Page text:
In the past, I’ve run straight into burnout by working too much. But even as I write that, it’s hard for me to say “too much,” when I still wasn’t producing books at a steady pace.
More than once I’ve said, “I’m working crazy hours and… getting nowhere.”
And then I found Storyclock.
So, I spent two days this week, reworking my current story outline so it made sense on the Storyclock template.
It was excruciating at times. (I hate editing my own work, even when it’s just a plot outline.)
As I did that, I realized that one reason I’m usually at my desk before dawn is: As soon as I wake up, I’m trying to preserve that right-brain inspiration & creativity.
I want to get as much of my (usually new) story written, before the inspiration evaporates.
I know that when I stop, even with an outline, I’m going to lose my enthusiasm. Then my work doesn’t flow. It shifts into awkward starts-and-stops.
Eventually, the story just seems to quit working for me.
So, I tend to write & write & write, day after day, never feeling entirely happy with the book.
And then I’m in burnout, and the book is added to the “to finish someday” pile I never seem to re-energize. Not really.
But now, with Storyclock, my stories have rhythm and synergy and resonance.
When in Rome…
Here’s an example.
Let’s say my story is a romance between a pilot and a flight attendant. They meet and the romance begins on a flight to Rome.
And, after that, every major turning point in the story – where the acts break (story beats) – they’re always in Rome.
Finally, at the end of the story, both of them – independently – go back to Rome to remember happier times.
And they accidentally run into each other, and confess how miserable they’ve been, apart, and it’s HEA. (Happily Ever After)
So, Rome is the repeating rhythm. And the reader knows – if only on a subtle level – when a scene is set in Rome, the romance makes progress, even if it’s not always smooth.
Everything else is the mundane stuff that happens between the magical moments (and drama) as the romance grows. And most of that probably isn’t in Rome. Not the way I’m writing the story, anyway.
Sure, those everyday scenes are essential, too. In fact, the mundane scenes make a romance seem more real. After all, that’s what real life is like, right…?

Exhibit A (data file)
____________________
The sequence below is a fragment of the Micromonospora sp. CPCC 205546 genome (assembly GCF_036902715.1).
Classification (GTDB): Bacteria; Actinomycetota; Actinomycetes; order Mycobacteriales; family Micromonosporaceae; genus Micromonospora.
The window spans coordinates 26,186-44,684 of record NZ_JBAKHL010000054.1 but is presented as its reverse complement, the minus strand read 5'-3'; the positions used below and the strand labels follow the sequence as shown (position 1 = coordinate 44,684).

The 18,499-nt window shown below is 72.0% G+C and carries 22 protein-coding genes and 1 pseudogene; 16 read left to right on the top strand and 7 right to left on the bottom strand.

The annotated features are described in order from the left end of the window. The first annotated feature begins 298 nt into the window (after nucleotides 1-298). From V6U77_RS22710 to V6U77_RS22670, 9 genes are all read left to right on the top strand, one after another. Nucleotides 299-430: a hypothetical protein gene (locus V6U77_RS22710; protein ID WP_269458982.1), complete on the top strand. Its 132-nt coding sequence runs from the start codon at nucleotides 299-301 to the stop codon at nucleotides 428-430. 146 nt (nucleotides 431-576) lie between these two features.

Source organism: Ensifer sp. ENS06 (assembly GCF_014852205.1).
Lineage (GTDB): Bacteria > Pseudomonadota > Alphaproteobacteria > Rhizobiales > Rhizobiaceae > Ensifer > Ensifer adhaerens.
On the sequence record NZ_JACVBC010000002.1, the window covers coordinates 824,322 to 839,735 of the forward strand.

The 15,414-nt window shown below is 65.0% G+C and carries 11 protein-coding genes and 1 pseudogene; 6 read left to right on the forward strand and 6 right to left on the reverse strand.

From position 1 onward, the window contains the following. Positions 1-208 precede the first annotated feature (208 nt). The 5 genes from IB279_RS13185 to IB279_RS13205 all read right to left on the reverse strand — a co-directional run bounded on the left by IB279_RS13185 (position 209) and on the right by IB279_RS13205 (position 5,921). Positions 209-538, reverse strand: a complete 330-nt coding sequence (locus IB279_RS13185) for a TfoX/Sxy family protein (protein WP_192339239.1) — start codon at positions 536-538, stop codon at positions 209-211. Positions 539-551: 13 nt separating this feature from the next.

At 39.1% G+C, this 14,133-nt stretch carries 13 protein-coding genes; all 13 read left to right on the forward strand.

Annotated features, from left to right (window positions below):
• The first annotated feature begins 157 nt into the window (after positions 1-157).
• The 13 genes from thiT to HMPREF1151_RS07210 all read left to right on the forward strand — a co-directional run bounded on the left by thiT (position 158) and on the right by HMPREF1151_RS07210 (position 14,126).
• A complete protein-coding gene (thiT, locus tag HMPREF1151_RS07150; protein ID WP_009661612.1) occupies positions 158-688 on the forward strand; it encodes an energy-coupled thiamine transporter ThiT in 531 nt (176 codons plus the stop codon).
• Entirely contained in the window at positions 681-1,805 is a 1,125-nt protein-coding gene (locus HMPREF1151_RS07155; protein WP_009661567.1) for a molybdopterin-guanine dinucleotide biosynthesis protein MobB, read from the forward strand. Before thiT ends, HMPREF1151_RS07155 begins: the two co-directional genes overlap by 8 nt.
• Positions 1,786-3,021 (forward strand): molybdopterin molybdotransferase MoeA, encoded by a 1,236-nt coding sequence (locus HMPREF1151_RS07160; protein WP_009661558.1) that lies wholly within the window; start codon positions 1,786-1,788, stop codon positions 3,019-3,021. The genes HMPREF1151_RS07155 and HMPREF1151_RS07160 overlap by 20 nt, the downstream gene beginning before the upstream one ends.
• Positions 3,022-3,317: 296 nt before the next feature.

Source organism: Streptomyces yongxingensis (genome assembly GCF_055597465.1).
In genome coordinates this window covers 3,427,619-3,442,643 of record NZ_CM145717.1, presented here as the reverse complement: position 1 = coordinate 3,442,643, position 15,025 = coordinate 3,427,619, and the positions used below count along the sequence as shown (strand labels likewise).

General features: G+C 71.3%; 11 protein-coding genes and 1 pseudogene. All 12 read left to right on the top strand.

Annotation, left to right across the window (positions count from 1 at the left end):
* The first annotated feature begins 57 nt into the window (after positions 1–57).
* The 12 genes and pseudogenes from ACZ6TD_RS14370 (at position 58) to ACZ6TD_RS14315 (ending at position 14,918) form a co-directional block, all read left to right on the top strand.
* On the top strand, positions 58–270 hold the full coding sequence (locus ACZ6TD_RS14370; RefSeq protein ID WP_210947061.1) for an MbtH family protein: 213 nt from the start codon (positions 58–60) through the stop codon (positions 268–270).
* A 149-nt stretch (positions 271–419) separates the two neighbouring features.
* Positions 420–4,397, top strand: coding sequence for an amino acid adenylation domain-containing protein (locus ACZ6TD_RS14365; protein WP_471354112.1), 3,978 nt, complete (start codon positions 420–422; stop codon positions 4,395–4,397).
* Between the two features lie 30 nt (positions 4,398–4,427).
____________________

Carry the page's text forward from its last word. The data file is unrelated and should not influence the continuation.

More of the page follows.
But having resonance and symmetry in the story… it makes it easier to write the chapters.
Or maybe there’s another cue. For example, “Okay, each of the Big Moments in this story happen where my heroine meets someone she didn’t know before, and that person connects her with more of her (missing) past.”
And, with that mindset, and aiming for resonance, I make sure my heroine meets someone new at each big turning point in the story. Also, I do my best to echo the previous Big Moment in terms of tone and style. as well.
It’s not entirely new to me. In fact, by the third act of the story, each Big Moment is a headspace I’m familiar with.
And I can just let the story flow.
That’s an entirely different game, for me anyway.
It’s sort of like baseball
Here’s another way to look at it. Think of your story beats as if you’re playing baseball. You’re going from first base to second base to third, and then home.
Each of those bases may involve some major tension. Your readers will turn page after page, wondering “will the hero/heroine survive this and achieve his/her/their goal?”
The in-between scenes are just the lower-key steps that take your story from one base (or dramatic twist, or plot turn) to the next.
But each base has something major in common… a cue to the reader (and to me, as the author) about the tone & importance of what’s going to happen there.
… And that structure is how I could write another 1k words this morning (after moving & rebuilding three websites). It was almost effortless. I was able to drop right into the headspace I needed.
I’m still astonished. And pleased, of course.
So, the Storyclock system works well for me. I’m sure there are other ways to craft a plot for the same effect, but putting this on a clock-style wheel keeps it simple. And very visual.
If you haven’t already read my article about Storyclock plotting, here it is: Using Films to Understand Storytelling.
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